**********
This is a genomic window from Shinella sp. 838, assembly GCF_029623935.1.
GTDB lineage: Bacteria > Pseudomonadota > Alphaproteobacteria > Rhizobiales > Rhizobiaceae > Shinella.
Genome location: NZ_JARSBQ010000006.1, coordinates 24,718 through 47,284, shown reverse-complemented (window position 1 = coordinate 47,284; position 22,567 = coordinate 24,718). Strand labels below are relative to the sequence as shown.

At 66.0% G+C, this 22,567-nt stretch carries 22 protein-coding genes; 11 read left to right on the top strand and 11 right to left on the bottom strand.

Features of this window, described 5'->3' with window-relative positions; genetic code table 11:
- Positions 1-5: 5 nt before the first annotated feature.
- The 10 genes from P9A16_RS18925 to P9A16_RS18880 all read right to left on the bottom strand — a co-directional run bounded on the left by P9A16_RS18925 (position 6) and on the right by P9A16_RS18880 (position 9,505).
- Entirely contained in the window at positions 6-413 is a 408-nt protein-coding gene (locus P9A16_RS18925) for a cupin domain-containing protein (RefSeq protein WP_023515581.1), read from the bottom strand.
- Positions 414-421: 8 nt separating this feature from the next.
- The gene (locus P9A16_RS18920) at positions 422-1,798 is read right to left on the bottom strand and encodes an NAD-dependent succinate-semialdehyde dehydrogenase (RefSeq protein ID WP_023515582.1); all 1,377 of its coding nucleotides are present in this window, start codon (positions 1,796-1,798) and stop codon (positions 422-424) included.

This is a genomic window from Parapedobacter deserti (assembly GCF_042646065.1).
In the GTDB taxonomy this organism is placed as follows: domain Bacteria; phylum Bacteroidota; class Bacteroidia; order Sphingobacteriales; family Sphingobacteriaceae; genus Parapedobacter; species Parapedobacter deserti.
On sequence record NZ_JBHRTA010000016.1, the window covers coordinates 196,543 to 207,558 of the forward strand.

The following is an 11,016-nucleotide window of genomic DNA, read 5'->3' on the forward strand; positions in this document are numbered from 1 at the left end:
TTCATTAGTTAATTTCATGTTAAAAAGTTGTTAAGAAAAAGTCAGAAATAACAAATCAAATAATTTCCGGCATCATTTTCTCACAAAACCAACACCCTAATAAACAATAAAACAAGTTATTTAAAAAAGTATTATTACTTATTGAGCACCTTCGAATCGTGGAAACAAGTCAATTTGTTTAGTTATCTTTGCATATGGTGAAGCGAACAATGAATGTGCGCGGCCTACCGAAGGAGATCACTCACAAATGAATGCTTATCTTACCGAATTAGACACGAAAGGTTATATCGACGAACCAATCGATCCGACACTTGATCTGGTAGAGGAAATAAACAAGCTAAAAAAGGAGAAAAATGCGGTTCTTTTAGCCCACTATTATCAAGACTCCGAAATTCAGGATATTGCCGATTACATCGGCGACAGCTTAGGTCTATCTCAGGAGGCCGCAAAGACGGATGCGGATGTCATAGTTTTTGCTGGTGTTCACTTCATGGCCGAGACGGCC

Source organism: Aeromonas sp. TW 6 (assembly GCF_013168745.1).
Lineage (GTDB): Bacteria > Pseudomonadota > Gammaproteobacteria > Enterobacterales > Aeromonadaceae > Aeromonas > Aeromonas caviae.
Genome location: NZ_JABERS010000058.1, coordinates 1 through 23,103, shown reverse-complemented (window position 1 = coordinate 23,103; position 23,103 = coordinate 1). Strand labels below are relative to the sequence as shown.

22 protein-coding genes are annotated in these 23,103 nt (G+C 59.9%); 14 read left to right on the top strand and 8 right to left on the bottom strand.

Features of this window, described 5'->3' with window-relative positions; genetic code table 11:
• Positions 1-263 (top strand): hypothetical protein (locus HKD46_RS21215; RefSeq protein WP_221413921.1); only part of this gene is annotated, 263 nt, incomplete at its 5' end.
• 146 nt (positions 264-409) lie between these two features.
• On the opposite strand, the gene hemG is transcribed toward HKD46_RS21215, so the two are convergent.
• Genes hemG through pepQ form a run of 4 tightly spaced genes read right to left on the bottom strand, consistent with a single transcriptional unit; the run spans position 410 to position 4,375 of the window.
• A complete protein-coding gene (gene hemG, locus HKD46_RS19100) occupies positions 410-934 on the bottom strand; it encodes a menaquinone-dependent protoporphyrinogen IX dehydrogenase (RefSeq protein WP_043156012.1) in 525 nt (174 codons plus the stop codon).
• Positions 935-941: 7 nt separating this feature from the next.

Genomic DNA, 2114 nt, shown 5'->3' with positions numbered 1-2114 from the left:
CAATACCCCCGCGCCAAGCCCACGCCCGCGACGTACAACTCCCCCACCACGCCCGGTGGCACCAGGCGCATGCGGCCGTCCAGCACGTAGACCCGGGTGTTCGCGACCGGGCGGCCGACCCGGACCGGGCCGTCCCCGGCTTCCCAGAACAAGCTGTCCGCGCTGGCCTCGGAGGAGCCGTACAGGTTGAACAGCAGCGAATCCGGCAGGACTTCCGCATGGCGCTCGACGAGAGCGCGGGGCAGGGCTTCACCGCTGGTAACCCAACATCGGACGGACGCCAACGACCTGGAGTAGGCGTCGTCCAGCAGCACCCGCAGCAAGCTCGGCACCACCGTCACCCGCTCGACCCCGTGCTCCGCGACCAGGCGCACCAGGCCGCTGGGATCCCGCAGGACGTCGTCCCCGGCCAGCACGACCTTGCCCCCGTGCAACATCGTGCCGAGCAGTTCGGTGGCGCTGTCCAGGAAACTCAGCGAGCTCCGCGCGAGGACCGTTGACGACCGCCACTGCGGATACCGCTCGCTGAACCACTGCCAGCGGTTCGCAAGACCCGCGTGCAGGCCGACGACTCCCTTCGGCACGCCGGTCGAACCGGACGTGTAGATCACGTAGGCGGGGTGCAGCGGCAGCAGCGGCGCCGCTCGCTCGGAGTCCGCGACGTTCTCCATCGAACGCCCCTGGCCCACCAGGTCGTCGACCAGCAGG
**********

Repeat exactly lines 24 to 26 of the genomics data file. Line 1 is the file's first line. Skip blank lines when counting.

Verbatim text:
• Genes hemG through pepQ form a run of 4 tightly spaced genes read right to left on the bottom strand, consistent with a single transcriptional unit; the run spans position 410 to position 4,375 of the window.
• A complete protein-coding gene (gene hemG, locus HKD46_RS19100) occupies positions 410-934 on the bottom strand; it encodes a menaquinone-dependent protoporphyrinogen IX dehydrogenase (RefSeq protein WP_043156012.1) in 525 nt (174 codons plus the stop codon).
• Positions 935-941: 7 nt separating this feature from the next.